Cary native Bertha Pleasants Daniel’s ancestors shaped the history of Cary and Wake County before she was born.
Her grandparents, Andrew Jackson Pleasants and Eliza Rideout, moved to the newly-established Cary in the 1800s after the construction of the North Carolina Railroad. They helped found the First United Methodist Church – a fixture in downtown Cary.
Daniel’s brother, Robert Pleasants, served as Wake County Sheriff for 30 years; her brother, William Pleasants, was the Durham police chief for 18 years; and her nephew, Garland Jones, was Wake County’s first manager.
But Daniel, known as Bertie, also made her own mark on the area. An excellent cook and seamstress, a loving mother and role model, Daniel was the glue that created such a close-knit family.
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On Wednesday, Nov. 25, she turns 100 years old. And, in light of nearly a century of living in the Triangle, Daniel, who is thought to be the oldest living Cary native, reflects on what made that time so special.
“Family is certainly the one thing that I’m proudest of,” she said. “That’s what means more to me than anything else. I have always felt loved and cared for and happy.”
Born in Cary in 1915 to Alphius Pleasants and Ida Cook, Daniel grew up with 14 brothers and sisters on a cotton farm near downtown Cary. She attended Cary High School, then located off Academy Street, and graduated as the valedictorian in 1932.
“When I grew up in Cary, it was a crossroads,” she said. “We had Chatham Street and Academy Street, and that was about it. All of it has changed.”
After graduation, Daniel attended State College, now N.C. State University, for one year. But after her father passed away, her mother could no longer afford to send her to school.
Instead, Daniel studied stenography at the Raleigh School of Commerce and utilized this skill during her more than 30 years of employment in several North Carolina state departments. She retired in 1979 as an administrative assistant in the finance department of the N.C. Highway Commission, now the N.C. Department of Transportation.
Sharing her talents
But Daniel’s true love was always cooking and sewing.
“If her mother could have afforded (for her) to complete her education, she would have probably been a home (economics) teacher or home extension agent,” said Anne Hailey, Daniel’s daughter.
Bertie Daniel met Hailey’s father, Jeter Daniel, on a blind date and the couple married in Boston just days before Jeter was sent overseas to Okinawa Island during World War II. He served in the U.S. Army for four years and spent most of that time overseas before he was able to return home to his wife to start a family.
In addition to Hailey, they had a son, Jed Daniel. They now have six grandchildren and three great-grandchildren.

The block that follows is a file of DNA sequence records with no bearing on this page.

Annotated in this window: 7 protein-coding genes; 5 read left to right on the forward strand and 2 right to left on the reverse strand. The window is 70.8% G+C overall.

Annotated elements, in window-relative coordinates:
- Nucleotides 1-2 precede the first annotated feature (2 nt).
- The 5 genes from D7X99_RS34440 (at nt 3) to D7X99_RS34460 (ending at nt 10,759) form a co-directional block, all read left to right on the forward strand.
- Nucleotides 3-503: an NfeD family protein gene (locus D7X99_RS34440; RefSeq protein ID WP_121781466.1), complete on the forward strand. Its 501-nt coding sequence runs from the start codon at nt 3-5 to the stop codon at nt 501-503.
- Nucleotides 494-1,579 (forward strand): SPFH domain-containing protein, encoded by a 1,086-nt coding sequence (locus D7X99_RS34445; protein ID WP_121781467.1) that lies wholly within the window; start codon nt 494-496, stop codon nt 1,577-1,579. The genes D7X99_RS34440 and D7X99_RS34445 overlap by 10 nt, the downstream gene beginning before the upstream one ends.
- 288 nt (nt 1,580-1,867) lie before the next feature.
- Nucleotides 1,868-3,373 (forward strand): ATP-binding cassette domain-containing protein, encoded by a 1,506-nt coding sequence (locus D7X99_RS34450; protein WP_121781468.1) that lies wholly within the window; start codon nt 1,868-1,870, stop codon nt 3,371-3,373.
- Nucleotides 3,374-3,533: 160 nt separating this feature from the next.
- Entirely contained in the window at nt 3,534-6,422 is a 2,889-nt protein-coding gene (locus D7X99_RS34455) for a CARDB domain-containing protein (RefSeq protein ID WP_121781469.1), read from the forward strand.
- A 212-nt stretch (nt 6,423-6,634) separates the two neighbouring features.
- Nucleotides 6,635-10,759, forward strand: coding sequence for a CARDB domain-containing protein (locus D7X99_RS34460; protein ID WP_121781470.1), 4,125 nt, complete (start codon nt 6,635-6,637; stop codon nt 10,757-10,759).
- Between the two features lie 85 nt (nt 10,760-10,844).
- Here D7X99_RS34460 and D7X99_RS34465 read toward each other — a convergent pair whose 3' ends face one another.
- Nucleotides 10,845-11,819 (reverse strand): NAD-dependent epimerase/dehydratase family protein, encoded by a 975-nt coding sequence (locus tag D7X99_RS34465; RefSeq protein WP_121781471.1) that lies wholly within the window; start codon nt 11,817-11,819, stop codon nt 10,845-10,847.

Jeter and Bertie Daniel were married 32 years when cancer claimed Jeter in 1974.
“He was wonderful,” Bertie Daniel said. “We had a wonderful marriage, and we had two delightful children, which I am still blessed to have. He was so good to me.”
Even though she was unable to fulfill her dream of becoming a home economics teacher, Daniel still shared her love of cooking and sewing with her family and friends weekly. Every Sunday for decades, Daniel would cook a large Sunday meal for at least 10 guests.
“It got to be a standing joke at church because people would tap her on the shoulder and say, ‘What do you have cooking today?’” Hailey said.
Daniel’s specialties were chicken pot pie, fried chicken and fresh peach ice cream, which Hailey said the family could always count on as a delicious treat every summer.
“How she worked all week, did everything she had to do, was as active as she has always been and had a tremendous meal every Sunday at noon is beyond me,” Daniel’s niece Betsy Tobin said. “It was a real treat to be invited to Aunt Bert’s for Sunday dinner.”
Daniel also shared her love of cooking, sewing and gardening with her children and grandchildren. Her granddaughter, Emily Stokes, remembers helping her grandmother in the garden and learning how to snap and string green beans.
Everyone’s role model
Daniel was also the caretaker of the family, even at a young age.
Daniel recalled being about 10 or 11 years old when her mother took her and her 5-year-old sister, Ruby, to the N.C. State Fair. They were walking through the exhibit hall when her mother ran into someone she knew and started chatting with them. Daniel and Ruby continued to wander until they were separated from their mother.
“I walked through the whole afternoon. I was looking for her and she was looking for me. It was night before we found her ... but I never let go of my sister’s hand.”
To this day, her family and friends still come to her for advice and guidance.
“I wanted to entertain like she did. I wanted to cook like she did. I wanted to raise my children like she raised me,” Hailey said.
“She’s the finest role model you could ever ask for,” Tobin said.
Kathryn Trogdon; 919-460-2608; @KTrogdon